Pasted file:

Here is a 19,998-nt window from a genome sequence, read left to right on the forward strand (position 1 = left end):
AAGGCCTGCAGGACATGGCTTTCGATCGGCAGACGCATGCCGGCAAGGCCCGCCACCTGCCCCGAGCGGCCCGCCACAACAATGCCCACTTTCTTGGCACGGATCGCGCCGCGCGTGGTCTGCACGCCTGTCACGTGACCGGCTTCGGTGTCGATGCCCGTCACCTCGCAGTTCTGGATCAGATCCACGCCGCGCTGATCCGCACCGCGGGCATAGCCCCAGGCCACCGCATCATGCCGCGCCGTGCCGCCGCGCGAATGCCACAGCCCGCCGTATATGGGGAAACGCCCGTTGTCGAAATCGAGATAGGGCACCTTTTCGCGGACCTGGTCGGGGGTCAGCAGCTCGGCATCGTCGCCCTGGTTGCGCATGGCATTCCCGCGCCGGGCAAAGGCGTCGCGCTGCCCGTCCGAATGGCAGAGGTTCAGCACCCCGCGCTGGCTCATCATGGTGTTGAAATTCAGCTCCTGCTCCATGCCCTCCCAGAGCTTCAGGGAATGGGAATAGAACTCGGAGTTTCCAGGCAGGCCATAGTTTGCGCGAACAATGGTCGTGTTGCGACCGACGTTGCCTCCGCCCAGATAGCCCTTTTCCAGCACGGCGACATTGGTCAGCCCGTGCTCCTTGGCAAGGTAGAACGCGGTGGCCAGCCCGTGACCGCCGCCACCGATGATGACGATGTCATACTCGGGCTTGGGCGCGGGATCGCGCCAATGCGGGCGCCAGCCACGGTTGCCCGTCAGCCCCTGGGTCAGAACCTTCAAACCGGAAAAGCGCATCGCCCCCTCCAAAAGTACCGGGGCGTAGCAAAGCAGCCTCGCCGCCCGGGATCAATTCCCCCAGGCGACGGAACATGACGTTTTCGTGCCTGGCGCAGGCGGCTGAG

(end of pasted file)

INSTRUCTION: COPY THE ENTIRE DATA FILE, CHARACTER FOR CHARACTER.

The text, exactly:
Here is a 19,998-nt window from a genome sequence, read left to right on the forward strand (position 1 = left end):
AAGGCCTGCAGGACATGGCTTTCGATCGGCAGACGCATGCCGGCAAGGCCCGCCACCTGCCCCGAGCGGCCCGCCACAACAATGCCCACTTTCTTGGCACGGATCGCGCCGCGCGTGGTCTGCACGCCTGTCACGTGACCGGCTTCGGTGTCGATGCCCGTCACCTCGCAGTTCTGGATCAGATCCACGCCGCGCTGATCCGCACCGCGGGCATAGCCCCAGGCCACCGCATCATGCCGCGCCGTGCCGCCGCGCGAATGCCACAGCCCGCCGTATATGGGGAAACGCCCGTTGTCGAAATCGAGATAGGGCACCTTTTCGCGGACCTGGTCGGGGGTCAGCAGCTCGGCATCGTCGCCCTGGTTGCGCATGGCATTCCCGCGCCGGGCAAAGGCGTCGCGCTGCCCGTCCGAATGGCAGAGGTTCAGCACCCCGCGCTGGCTCATCATGGTGTTGAAATTCAGCTCCTGCTCCATGCCCTCCCAGAGCTTCAGGGAATGGGAATAGAACTCGGAGTTTCCAGGCAGGCCATAGTTTGCGCGAACAATGGTCGTGTTGCGACCGACGTTGCCTCCGCCCAGATAGCCCTTTTCCAGCACGGCGACATTGGTCAGCCCGTGCTCCTTGGCAAGGTAGAACGCGGTGGCCAGCCCGTGACCGCCGCCACCGATGATGACGATGTCATACTCGGGCTTGGGCGCGGGATCGCGCCAATGCGGGCGCCAGCCACGGTTGCCCGTCAGCCCCTGGGTCAGAACCTTCAAACCGGAAAAGCGCATCGCCCCCTCCAAAAGTACCGGGGCGTAGCAAAGCAGCCTCGCCGCCCGGGATCAATTCCCCCAGGCGACGGAACATGACGTTTTCGTGCCTGGCGCAGGCGGCTGAG